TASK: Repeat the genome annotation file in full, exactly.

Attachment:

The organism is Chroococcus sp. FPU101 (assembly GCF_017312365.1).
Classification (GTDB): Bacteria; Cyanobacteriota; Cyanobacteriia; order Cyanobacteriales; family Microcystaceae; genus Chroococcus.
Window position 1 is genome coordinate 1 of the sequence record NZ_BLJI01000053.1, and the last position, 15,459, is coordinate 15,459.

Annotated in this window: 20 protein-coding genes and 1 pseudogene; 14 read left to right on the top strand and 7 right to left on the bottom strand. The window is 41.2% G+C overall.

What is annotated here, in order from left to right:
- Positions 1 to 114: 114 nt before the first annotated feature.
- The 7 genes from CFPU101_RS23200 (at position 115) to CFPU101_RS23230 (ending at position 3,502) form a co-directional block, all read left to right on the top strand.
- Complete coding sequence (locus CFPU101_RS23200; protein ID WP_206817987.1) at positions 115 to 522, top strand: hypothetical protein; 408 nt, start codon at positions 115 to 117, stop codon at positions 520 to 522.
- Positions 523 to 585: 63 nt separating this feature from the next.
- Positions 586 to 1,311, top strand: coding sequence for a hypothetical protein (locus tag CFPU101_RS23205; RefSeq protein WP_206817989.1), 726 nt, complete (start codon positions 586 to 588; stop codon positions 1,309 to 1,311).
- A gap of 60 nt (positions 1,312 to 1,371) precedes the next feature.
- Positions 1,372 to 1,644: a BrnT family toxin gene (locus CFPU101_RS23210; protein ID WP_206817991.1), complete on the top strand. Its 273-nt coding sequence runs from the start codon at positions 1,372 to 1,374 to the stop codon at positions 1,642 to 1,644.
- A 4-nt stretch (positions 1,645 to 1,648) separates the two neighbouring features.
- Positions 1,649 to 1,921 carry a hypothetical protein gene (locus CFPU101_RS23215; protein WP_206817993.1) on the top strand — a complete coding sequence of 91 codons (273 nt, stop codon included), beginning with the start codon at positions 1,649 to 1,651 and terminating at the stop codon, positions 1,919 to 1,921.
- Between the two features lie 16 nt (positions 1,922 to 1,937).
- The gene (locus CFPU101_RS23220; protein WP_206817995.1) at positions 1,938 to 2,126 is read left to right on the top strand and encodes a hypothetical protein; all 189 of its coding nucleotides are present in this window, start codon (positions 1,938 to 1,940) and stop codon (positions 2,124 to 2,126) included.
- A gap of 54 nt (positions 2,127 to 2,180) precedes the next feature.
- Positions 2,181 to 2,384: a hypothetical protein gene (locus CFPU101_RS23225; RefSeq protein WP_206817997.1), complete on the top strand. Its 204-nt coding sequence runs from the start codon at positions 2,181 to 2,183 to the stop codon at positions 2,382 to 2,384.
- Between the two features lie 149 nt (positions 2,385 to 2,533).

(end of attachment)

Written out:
The organism is Chroococcus sp. FPU101 (assembly GCF_017312365.1).
Classification (GTDB): Bacteria; Cyanobacteriota; Cyanobacteriia; order Cyanobacteriales; family Microcystaceae; genus Chroococcus.
Window position 1 is genome coordinate 1 of the sequence record NZ_BLJI01000053.1, and the last position, 15,459, is coordinate 15,459.

Annotated in this window: 20 protein-coding genes and 1 pseudogene; 14 read left to right on the top strand and 7 right to left on the bottom strand. The window is 41.2% G+C overall.

What is annotated here, in order from left to right:
- Positions 1 to 114: 114 nt before the first annotated feature.
- The 7 genes from CFPU101_RS23200 (at position 115) to CFPU101_RS23230 (ending at position 3,502) form a co-directional block, all read left to right on the top strand.
- Complete coding sequence (locus CFPU101_RS23200; protein ID WP_206817987.1) at positions 115 to 522, top strand: hypothetical protein; 408 nt, start codon at positions 115 to 117, stop codon at positions 520 to 522.
- Positions 523 to 585: 63 nt separating this feature from the next.
- Positions 586 to 1,311, top strand: coding sequence for a hypothetical protein (locus tag CFPU101_RS23205; RefSeq protein WP_206817989.1), 726 nt, complete (start codon positions 586 to 588; stop codon positions 1,309 to 1,311).
- A gap of 60 nt (positions 1,312 to 1,371) precedes the next feature.
- Positions 1,372 to 1,644: a BrnT family toxin gene (locus CFPU101_RS23210; protein ID WP_206817991.1), complete on the top strand. Its 273-nt coding sequence runs from the start codon at positions 1,372 to 1,374 to the stop codon at positions 1,642 to 1,644.
- A 4-nt stretch (positions 1,645 to 1,648) separates the two neighbouring features.
- Positions 1,649 to 1,921 carry a hypothetical protein gene (locus CFPU101_RS23215; protein WP_206817993.1) on the top strand — a complete coding sequence of 91 codons (273 nt, stop codon included), beginning with the start codon at positions 1,649 to 1,651 and terminating at the stop codon, positions 1,919 to 1,921.
- Between the two features lie 16 nt (positions 1,922 to 1,937).
- The gene (locus CFPU101_RS23220; protein WP_206817995.1) at positions 1,938 to 2,126 is read left to right on the top strand and encodes a hypothetical protein; all 189 of its coding nucleotides are present in this window, start codon (positions 1,938 to 1,940) and stop codon (positions 2,124 to 2,126) included.
- A gap of 54 nt (positions 2,127 to 2,180) precedes the next feature.
- Positions 2,181 to 2,384: a hypothetical protein gene (locus CFPU101_RS23225; RefSeq protein WP_206817997.1), complete on the top strand. Its 204-nt coding sequence runs from the start codon at positions 2,181 to 2,183 to the stop codon at positions 2,382 to 2,384.
- Between the two features lie 149 nt (positions 2,385 to 2,533).